Northern Ireland news

Irish language group Pobal closes after funding cuts

Janet Muller, chief executive of Pobal, pictured during a protest over Stormont's failure to introduce an Irish language strategy. Picture by Niall Carson/PA Wire
Mairead Holland

IRISH language group Pobal is to close at the end of the month due to lack of funding.

The Belfast-based organisation was formed 20 years ago and has been at the forefront of campaigning for an Irish Language Act.

In a statement, chief executive Janet Muller said it had been a "difficult decision" but that staffing had been reduced from six full-time workers to one part-time.

She said the decision to close had been taken "exactly five years after Foras na Gaeilge's decision, under direction from government ministers at Stormont and Leinster House, to end funding to all the organisations based in the six counties...in favour of six Dublin-centric organisations".

Ms Muller added that since then Pobal had continued its programme using a small grant from Belfast City Council and drawing on reserves to cover other costs.

"We have maintained a high profile, particularly in relation to the Irish language act, campaign which we initiated and have spearheaded since 2004," she said.

"We have also carried out ground-breaking research projects, reported to the Council of Europe, influencing the implementation of international instruments such as the European Charter for Regional or Minority Languages and the Framework Convention for the Protection of National Minorities, and continued to advise and support the Irish speaking community according to their needs and aspirations.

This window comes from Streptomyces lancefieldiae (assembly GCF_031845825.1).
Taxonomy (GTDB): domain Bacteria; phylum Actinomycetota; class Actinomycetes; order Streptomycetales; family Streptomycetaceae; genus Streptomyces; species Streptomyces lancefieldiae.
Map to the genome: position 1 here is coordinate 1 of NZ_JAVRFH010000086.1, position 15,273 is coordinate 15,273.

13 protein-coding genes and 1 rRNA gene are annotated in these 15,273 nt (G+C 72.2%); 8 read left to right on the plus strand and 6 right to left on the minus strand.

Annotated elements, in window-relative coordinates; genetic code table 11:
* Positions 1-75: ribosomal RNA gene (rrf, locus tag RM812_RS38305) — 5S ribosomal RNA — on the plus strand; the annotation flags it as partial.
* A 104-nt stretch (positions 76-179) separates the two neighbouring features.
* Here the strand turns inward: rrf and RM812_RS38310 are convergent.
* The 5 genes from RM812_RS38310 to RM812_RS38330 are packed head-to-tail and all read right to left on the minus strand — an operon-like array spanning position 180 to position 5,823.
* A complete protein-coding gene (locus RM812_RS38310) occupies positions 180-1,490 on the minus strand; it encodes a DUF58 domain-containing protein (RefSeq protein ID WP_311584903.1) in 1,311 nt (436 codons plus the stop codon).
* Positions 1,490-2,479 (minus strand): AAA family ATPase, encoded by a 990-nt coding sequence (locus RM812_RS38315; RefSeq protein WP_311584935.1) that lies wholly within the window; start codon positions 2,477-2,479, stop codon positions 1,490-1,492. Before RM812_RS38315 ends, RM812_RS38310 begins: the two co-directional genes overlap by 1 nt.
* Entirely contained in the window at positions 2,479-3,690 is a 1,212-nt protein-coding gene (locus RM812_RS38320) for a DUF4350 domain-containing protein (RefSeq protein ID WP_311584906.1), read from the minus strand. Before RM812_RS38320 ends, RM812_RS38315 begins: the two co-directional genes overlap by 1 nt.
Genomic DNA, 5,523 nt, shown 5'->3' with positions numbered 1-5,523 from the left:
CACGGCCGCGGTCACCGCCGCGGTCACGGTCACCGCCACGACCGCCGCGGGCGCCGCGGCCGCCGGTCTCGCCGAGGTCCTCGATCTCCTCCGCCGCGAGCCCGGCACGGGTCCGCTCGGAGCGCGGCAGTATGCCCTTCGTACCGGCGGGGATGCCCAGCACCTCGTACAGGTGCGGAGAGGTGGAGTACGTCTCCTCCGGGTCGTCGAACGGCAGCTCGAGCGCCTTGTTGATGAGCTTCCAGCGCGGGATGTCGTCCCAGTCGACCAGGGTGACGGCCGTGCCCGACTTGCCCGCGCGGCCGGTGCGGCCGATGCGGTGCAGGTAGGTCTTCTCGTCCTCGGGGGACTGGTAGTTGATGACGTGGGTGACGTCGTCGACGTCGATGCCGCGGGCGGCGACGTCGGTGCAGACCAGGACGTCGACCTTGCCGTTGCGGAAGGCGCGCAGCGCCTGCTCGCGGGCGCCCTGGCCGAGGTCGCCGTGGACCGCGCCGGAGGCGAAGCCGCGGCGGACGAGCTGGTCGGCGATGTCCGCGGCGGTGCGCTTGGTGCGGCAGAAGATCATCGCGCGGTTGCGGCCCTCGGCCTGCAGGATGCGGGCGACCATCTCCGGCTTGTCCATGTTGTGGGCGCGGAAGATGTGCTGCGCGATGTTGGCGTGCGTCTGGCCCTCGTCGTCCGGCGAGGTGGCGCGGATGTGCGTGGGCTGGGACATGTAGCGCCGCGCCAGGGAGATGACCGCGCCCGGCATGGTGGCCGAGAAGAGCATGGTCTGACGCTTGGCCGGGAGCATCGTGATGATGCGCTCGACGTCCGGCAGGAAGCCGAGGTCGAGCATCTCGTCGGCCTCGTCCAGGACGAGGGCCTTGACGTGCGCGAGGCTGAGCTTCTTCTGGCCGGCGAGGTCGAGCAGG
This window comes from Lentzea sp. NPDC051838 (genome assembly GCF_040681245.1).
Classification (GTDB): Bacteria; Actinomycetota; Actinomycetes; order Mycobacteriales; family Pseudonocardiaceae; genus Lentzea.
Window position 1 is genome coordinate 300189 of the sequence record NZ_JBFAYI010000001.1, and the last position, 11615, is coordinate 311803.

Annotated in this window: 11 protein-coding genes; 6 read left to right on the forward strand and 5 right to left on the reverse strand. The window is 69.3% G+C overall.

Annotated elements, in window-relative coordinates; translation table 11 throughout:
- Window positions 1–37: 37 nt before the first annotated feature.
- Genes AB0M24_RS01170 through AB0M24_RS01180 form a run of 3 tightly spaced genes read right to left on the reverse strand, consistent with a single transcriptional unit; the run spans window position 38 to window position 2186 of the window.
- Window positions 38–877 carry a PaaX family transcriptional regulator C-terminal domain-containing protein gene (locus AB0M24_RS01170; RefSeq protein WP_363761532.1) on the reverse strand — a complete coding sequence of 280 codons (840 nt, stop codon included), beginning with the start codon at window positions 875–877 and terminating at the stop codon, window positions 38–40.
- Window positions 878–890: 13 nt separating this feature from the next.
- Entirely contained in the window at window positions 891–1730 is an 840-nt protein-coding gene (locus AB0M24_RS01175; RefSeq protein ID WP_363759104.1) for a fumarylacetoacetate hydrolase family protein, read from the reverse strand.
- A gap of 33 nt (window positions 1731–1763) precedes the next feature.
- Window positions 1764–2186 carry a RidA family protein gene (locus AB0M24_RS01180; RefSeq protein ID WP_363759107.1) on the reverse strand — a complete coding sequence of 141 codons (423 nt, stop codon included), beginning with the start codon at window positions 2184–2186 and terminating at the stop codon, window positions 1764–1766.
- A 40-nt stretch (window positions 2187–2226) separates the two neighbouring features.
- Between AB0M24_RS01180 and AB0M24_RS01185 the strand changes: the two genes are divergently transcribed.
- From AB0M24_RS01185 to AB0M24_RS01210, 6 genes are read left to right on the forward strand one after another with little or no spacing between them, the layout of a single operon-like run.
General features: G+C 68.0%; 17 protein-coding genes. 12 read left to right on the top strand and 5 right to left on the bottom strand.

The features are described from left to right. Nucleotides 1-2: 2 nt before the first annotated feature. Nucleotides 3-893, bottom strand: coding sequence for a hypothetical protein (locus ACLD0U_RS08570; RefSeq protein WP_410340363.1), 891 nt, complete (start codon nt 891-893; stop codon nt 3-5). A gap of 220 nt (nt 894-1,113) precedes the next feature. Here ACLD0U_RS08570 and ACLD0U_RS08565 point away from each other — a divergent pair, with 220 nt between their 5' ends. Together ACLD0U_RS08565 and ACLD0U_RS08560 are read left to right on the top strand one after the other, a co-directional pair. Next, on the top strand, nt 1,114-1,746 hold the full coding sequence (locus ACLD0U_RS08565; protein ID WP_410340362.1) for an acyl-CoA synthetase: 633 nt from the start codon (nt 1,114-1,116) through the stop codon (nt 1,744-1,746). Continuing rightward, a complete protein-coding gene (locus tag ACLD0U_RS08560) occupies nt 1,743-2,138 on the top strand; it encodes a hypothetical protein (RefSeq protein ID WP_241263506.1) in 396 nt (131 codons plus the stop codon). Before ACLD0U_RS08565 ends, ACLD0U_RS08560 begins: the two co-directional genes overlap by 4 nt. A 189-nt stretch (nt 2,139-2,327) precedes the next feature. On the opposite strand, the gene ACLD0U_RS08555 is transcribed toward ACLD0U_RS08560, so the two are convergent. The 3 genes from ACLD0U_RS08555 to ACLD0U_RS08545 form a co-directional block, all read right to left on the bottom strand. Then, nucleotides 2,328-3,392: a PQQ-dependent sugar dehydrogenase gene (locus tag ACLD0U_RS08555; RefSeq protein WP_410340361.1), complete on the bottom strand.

"We should like to thank all those who have supported us over the last 20 years and we send best wishes for the future to all our members."

It is hoped that the group's websites will remain operational until March 2020 for downloading of information only.

Irish language activists have stepped up their campaign in recent times calling for the implementation of an Irish language strategy. Picture by Hugh Russell.

Meanwhile, Belfast-based group Place, which designs and delivers architecture-related projects for the community, has spoken of its "disappointment and shock" that the Arts Council of NI is to discontinue funding.

Place said it was notified "without warning" of the decision on Wednesday and given three months' notice, putting it "at immediate risk of closure".

The group, which has three employees and a number of freelance staff and volunteers, is calling for support from anyone who has benefitted from its programmes.

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